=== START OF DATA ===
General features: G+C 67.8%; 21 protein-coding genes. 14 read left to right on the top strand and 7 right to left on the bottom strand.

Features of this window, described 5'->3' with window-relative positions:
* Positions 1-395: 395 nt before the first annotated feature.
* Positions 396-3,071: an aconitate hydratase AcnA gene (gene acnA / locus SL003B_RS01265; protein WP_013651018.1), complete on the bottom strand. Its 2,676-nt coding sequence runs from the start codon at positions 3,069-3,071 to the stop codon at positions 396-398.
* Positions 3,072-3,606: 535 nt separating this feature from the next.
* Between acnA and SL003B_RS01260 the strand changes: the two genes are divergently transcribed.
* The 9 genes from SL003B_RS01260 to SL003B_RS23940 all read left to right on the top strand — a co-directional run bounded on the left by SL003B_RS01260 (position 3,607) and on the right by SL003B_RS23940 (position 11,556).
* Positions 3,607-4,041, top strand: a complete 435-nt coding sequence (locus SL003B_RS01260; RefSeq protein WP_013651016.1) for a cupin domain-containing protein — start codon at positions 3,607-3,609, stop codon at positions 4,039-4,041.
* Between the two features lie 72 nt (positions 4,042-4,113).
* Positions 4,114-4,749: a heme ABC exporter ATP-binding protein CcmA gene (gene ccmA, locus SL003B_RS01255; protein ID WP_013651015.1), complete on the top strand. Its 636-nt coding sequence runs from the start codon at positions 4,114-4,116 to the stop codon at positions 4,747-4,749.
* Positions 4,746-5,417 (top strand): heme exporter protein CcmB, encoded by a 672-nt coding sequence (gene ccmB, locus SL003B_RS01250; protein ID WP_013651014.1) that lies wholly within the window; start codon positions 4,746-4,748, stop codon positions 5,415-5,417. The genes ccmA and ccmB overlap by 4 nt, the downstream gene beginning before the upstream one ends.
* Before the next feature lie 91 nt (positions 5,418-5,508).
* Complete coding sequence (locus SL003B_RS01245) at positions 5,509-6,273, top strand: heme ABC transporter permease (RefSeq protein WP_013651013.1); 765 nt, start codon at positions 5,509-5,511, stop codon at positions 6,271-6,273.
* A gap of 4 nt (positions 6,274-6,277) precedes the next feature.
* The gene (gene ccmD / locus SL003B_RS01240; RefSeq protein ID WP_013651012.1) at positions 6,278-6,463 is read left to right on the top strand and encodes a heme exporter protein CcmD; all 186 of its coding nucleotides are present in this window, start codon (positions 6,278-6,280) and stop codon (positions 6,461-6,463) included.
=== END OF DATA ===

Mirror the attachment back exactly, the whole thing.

General features: G+C 67.8%; 21 protein-coding genes. 14 read left to right on the top strand and 7 right to left on the bottom strand.

Features of this window, described 5'->3' with window-relative positions:
* Positions 1-395: 395 nt before the first annotated feature.
* Positions 396-3,071: an aconitate hydratase AcnA gene (gene acnA / locus SL003B_RS01265; protein WP_013651018.1), complete on the bottom strand. Its 2,676-nt coding sequence runs from the start codon at positions 3,069-3,071 to the stop codon at positions 396-398.
* Positions 3,072-3,606: 535 nt separating this feature from the next.
* Between acnA and SL003B_RS01260 the strand changes: the two genes are divergently transcribed.
* The 9 genes from SL003B_RS01260 to SL003B_RS23940 all read left to right on the top strand — a co-directional run bounded on the left by SL003B_RS01260 (position 3,607) and on the right by SL003B_RS23940 (position 11,556).
* Positions 3,607-4,041, top strand: a complete 435-nt coding sequence (locus SL003B_RS01260; RefSeq protein WP_013651016.1) for a cupin domain-containing protein — start codon at positions 3,607-3,609, stop codon at positions 4,039-4,041.
* Between the two features lie 72 nt (positions 4,042-4,113).
* Positions 4,114-4,749: a heme ABC exporter ATP-binding protein CcmA gene (gene ccmA, locus SL003B_RS01255; protein ID WP_013651015.1), complete on the top strand. Its 636-nt coding sequence runs from the start codon at positions 4,114-4,116 to the stop codon at positions 4,747-4,749.
* Positions 4,746-5,417 (top strand): heme exporter protein CcmB, encoded by a 672-nt coding sequence (gene ccmB, locus SL003B_RS01250; protein ID WP_013651014.1) that lies wholly within the window; start codon positions 4,746-4,748, stop codon positions 5,415-5,417. The genes ccmA and ccmB overlap by 4 nt, the downstream gene beginning before the upstream one ends.
* Before the next feature lie 91 nt (positions 5,418-5,508).
* Complete coding sequence (locus SL003B_RS01245) at positions 5,509-6,273, top strand: heme ABC transporter permease (RefSeq protein WP_013651013.1); 765 nt, start codon at positions 5,509-5,511, stop codon at positions 6,271-6,273.
* A gap of 4 nt (positions 6,274-6,277) precedes the next feature.
* The gene (gene ccmD / locus SL003B_RS01240; RefSeq protein ID WP_013651012.1) at positions 6,278-6,463 is read left to right on the top strand and encodes a heme exporter protein CcmD; all 186 of its coding nucleotides are present in this window, start codon (positions 6,278-6,280) and stop codon (positions 6,461-6,463) included.